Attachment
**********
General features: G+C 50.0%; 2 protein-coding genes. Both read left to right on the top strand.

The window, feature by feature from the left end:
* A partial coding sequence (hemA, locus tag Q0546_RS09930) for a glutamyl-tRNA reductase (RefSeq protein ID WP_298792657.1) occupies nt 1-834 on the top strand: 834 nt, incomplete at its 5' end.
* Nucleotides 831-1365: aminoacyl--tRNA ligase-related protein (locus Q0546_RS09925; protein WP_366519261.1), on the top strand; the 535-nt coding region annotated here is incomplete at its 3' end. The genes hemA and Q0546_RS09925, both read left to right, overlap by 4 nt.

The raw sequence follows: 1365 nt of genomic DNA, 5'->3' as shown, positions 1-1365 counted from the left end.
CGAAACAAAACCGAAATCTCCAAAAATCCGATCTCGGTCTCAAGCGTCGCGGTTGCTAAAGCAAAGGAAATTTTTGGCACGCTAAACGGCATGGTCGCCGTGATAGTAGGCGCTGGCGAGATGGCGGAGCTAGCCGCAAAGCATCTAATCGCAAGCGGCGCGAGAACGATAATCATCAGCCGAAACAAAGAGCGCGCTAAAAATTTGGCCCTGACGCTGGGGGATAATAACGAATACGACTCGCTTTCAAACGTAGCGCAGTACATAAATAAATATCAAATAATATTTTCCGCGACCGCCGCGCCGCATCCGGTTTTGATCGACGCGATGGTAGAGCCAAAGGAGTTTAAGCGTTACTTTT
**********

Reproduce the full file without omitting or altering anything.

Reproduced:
General features: G+C 50.0%; 2 protein-coding genes. Both read left to right on the top strand.

The window, feature by feature from the left end:
* A partial coding sequence (hemA, locus tag Q0546_RS09930) for a glutamyl-tRNA reductase (RefSeq protein ID WP_298792657.1) occupies nt 1-834 on the top strand: 834 nt, incomplete at its 5' end.
* Nucleotides 831-1365: aminoacyl--tRNA ligase-related protein (locus Q0546_RS09925; protein WP_366519261.1), on the top strand; the 535-nt coding region annotated here is incomplete at its 3' end. The genes hemA and Q0546_RS09925, both read left to right, overlap by 4 nt.

The raw sequence follows: 1365 nt of genomic DNA, 5'->3' as shown, positions 1-1365 counted from the left end.
CGAAACAAAACCGAAATCTCCAAAAATCCGATCTCGGTCTCAAGCGTCGCGGTTGCTAAAGCAAAGGAAATTTTTGGCACGCTAAACGGCATGGTCGCCGTGATAGTAGGCGCTGGCGAGATGGCGGAGCTAGCCGCAAAGCATCTAATCGCAAGCGGCGCGAGAACGATAATCATCAGCCGAAACAAAGAGCGCGCTAAAAATTTGGCCCTGACGCTGGGGGATAATAACGAATACGACTCGCTTTCAAACGTAGCGCAGTACATAAATAAATATCAAATAATATTTTCCGCGACCGCCGCGCCGCATCCGGTTTTGATCGACGCGATGGTAGAGCCAAAGGAGTTTAAGCGTTACTTTT